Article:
What is Addiction?
According to Psychology Today, “Addiction is a condition that results when a person ingests a substance (e.g., alcohol, cocaine, nicotine) or engages in an activity (e.g., gambling, sex, shopping) that can be pleasurable but the continued use/act of which becomes compulsive and interferes with ordinary life responsibilities, such as work, relationships, or health. Users may not be aware that their behavior is out of control and causing problems for themselves and others.”
1 Corinthians 10:13-14
13 No temptationa has overtaken you except what is common to mankind. And God is faithful; he will not let you be temptedb beyond what you can bear. But when you are tempted,c he will also provide a way out so that you can endure it.
The word addiction is used in several different ways. One definition describes physical addiction. This is a biological state in which the body adapts to the presence of a drug so that drug no longer has the same effect, otherwise known as a tolerance. Another form of physical addiction is the phenomenon of overreaction by the brain to drugs (or to cues associated with the drugs). An alcoholic walking into a bar, for instance, will feel an extra pull to have a drink because of these cues.
However, most addictive behavior is not related to either physical tolerance or exposure to cues. People compulsively use drugs, gamble, or shop nearly always in reaction to being emotionally stressed, whether or not they have a physical addiction. Since these psychologically based addictions are not based on drug or brain effects, they can account for why people frequently switch addictive actions from one drug to a completely different kind of drug, or even to a non-drug behavior. The focus of the addiction isn’t what matters; it’s the need to take action under certain kinds of stress. Treating this kind of addiction requires an understanding of how it works psychologically.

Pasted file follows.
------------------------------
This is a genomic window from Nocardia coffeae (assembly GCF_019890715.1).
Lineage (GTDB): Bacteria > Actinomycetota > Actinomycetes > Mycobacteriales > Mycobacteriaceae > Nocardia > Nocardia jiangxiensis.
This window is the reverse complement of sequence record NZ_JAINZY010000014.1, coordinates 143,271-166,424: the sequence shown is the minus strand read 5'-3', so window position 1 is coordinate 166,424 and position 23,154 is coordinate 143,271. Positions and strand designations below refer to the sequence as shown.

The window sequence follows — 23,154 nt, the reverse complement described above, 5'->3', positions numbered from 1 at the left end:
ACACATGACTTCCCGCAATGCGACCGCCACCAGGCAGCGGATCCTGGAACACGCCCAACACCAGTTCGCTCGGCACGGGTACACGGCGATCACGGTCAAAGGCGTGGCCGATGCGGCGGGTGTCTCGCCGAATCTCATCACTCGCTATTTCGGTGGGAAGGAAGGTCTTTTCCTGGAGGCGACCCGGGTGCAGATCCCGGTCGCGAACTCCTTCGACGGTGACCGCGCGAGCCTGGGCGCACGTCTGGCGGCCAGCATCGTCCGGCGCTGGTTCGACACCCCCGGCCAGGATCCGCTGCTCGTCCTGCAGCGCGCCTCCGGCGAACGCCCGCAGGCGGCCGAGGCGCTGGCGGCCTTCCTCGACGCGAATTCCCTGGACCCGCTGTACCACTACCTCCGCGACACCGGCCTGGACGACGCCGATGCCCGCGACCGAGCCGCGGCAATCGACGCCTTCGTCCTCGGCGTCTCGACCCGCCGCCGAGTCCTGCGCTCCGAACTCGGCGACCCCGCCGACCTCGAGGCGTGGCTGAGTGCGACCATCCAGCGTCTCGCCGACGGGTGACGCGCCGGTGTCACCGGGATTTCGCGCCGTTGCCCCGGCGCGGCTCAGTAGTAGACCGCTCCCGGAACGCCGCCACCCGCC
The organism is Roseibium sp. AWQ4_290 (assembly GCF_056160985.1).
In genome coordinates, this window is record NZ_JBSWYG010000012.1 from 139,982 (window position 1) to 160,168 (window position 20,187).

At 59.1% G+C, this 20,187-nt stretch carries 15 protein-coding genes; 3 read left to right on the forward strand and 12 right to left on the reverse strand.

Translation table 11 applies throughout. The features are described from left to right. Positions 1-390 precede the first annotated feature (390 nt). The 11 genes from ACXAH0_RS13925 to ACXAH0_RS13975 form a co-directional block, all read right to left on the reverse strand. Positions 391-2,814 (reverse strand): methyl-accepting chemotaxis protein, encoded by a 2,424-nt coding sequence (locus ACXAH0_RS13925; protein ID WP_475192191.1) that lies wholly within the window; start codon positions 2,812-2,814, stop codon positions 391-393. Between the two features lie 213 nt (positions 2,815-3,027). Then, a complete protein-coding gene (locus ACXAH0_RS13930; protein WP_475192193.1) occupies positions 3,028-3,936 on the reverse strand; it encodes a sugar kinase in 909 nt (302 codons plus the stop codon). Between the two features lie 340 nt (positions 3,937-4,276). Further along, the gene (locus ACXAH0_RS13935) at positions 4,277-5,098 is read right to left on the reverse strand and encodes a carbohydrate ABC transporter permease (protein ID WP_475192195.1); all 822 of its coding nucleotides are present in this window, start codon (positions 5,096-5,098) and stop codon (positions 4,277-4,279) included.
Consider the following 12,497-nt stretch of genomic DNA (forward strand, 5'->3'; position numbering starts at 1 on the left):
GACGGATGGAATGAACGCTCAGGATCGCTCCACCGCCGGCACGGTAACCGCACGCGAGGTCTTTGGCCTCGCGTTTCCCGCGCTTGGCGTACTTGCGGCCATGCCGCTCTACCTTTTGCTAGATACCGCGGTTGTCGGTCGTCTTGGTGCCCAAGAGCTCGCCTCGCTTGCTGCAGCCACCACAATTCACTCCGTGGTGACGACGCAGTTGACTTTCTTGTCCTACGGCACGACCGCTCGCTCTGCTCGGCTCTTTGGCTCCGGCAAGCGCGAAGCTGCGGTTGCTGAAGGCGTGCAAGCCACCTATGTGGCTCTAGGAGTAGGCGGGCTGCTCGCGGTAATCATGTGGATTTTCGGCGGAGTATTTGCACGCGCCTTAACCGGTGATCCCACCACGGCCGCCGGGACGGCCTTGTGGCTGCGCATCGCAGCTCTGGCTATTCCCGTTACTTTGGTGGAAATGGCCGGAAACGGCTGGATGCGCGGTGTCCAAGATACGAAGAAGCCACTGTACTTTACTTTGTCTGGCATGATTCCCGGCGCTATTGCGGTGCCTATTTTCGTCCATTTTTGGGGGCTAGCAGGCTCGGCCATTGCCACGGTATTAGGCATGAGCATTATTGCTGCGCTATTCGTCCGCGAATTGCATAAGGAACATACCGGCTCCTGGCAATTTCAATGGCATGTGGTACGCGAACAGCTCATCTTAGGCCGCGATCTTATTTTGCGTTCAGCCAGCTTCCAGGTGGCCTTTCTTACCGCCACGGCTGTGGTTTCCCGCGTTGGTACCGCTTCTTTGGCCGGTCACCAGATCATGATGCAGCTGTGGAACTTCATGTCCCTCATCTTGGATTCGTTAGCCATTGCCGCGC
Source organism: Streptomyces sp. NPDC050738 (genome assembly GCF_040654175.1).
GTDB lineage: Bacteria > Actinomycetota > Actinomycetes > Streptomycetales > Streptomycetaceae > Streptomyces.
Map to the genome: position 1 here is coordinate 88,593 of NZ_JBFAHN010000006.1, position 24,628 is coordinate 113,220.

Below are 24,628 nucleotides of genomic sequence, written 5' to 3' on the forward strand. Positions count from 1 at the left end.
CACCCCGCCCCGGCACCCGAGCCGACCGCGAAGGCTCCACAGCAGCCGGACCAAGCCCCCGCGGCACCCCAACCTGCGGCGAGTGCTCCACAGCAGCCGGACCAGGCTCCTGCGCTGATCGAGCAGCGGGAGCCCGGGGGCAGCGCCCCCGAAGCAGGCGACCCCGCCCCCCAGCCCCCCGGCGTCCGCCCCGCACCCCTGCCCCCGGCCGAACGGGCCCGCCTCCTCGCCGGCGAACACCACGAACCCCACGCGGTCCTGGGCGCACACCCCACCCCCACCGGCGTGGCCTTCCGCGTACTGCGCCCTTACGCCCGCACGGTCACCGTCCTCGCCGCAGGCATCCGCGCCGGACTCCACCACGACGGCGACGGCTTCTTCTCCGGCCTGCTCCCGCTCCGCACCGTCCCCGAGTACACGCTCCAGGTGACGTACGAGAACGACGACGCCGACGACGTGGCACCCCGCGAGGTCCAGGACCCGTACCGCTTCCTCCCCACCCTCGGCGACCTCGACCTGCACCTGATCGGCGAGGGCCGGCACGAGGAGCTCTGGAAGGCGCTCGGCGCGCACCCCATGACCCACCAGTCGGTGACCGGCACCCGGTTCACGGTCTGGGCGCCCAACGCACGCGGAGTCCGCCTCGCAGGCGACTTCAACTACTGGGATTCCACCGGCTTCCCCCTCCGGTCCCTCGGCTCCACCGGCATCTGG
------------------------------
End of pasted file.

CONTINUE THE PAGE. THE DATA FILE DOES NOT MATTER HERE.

- The major symptom of addiction is the inability to limit use of a substance or activity beyond need leading to clinically significant impairment.
- A craving or compulsion to use the substance or activity.
- Recurrent use of the drug or activity escalates to achieve the desired effect, indicating tolerance.
- Attempts to stop usage produce symptoms of withdrawal—irritability, anxiety, shakes, nausea.
- Recurrent use of the substance or activity impairs work, social, and family responsibilities, creates psychological impairments and interpersonal problems, has negative effects on health, mood, self-respect, exacerbated by the effects of the specific substance itself.
There are many symptoms created by the specific substance/activity that is used.
All addictions have the capacity to induce feelings of shame and guilt, a sense of hopelessness, and feelings of failure. In addition, anxiety and depression are common conditions among those with substance and behavioral addictions.
There are no specific causes of any addiction aside from use of a substance or activity, and there is no way to predict who will become dependent on use.
Any substance or activity that has the capacity to be pleasurable can provide the conditions for addiction.
All addictions impact various neural circuits of the brain, including those related to reward, motivation, and memory.
Addiction is a treatable condition. The first phase of treatment from is withdrawal from the problem substance/activity.
There are both physical and psychological effects that occur when substance-taking stops
- Nausea and vomiting
- Nausea and vomiting
- Chills and sweats
- Muscle cramps and aches
- Shifts in heart rate
Emotional effects include
- Mood swings
Withdrawal symptoms typically last three to five days. While they are rarely life-threatening, medical supervision is usually provided in residential treatment programs, and medications may be given to ameliorate the acute discomfort of withdrawal.
Behavioral therapy and counseling are important elements of treatment. Addiction is a common reason that people reach out to us at Christian Therapist on Demand for services. At Christian Therapist on Demand cognitive behavioral therapy is used to help patients identify, avoid, and cope with situations in which they are most likely to abuse drugs or activities. The technique of motivational interviewing is often employed to remind people of their values, as a way of avoiding use. Family therapy may be provided to help the patient maintain a supportive environment and improve family functioning.
Rehabilitation programs are often needed to help patients regain necessary job and other skills.